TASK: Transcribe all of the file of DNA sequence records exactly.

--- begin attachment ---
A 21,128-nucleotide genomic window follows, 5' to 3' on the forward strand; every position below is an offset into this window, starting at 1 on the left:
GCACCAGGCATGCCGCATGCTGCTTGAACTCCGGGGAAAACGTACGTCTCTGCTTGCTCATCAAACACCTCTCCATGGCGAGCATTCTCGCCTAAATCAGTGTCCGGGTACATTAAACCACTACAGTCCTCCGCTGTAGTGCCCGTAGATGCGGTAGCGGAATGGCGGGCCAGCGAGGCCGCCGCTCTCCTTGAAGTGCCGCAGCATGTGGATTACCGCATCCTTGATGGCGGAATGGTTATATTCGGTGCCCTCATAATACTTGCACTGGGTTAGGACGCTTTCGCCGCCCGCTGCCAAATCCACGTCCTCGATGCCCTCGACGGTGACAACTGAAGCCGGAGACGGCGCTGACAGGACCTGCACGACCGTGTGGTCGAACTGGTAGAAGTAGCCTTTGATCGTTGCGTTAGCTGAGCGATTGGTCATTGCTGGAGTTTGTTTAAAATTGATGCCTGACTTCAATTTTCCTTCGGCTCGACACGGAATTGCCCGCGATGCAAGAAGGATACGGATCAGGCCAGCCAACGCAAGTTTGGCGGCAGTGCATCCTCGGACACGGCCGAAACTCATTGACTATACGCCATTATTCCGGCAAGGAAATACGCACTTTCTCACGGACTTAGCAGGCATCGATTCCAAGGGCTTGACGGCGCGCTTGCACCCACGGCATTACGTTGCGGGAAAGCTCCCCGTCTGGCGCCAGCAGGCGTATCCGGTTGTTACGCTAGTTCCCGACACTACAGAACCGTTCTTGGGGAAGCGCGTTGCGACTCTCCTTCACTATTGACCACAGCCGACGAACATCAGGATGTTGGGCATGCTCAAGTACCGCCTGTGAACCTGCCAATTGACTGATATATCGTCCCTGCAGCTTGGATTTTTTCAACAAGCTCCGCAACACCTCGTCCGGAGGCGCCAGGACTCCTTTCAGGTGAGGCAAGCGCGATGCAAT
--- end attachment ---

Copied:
A 21,128-nucleotide genomic window follows, 5' to 3' on the forward strand; every position below is an offset into this window, starting at 1 on the left:
GCACCAGGCATGCCGCATGCTGCTTGAACTCCGGGGAAAACGTACGTCTCTGCTTGCTCATCAAACACCTCTCCATGGCGAGCATTCTCGCCTAAATCAGTGTCCGGGTACATTAAACCACTACAGTCCTCCGCTGTAGTGCCCGTAGATGCGGTAGCGGAATGGCGGGCCAGCGAGGCCGCCGCTCTCCTTGAAGTGCCGCAGCATGTGGATTACCGCATCCTTGATGGCGGAATGGTTATATTCGGTGCCCTCATAATACTTGCACTGGGTTAGGACGCTTTCGCCGCCCGCTGCCAAATCCACGTCCTCGATGCCCTCGACGGTGACAACTGAAGCCGGAGACGGCGCTGACAGGACCTGCACGACCGTGTGGTCGAACTGGTAGAAGTAGCCTTTGATCGTTGCGTTAGCTGAGCGATTGGTCATTGCTGGAGTTTGTTTAAAATTGATGCCTGACTTCAATTTTCCTTCGGCTCGACACGGAATTGCCCGCGATGCAAGAAGGATACGGATCAGGCCAGCCAACGCAAGTTTGGCGGCAGTGCATCCTCGGACACGGCCGAAACTCATTGACTATACGCCATTATTCCGGCAAGGAAATACGCACTTTCTCACGGACTTAGCAGGCATCGATTCCAAGGGCTTGACGGCGCGCTTGCACCCACGGCATTACGTTGCGGGAAAGCTCCCCGTCTGGCGCCAGCAGGCGTATCCGGTTGTTACGCTAGTTCCCGACACTACAGAACCGTTCTTGGGGAAGCGCGTTGCGACTCTCCTTCACTATTGACCACAGCCGACGAACATCAGGATGTTGGGCATGCTCAAGTACCGCCTGTGAACCTGCCAATTGACTGATATATCGTCCCTGCAGCTTGGATTTTTTCAACAAGCTCCGCAACACCTCGTCCGGAGGCGCCAGGACTCCTTTCAGGTGAGGCAAGCGCGATGCAAT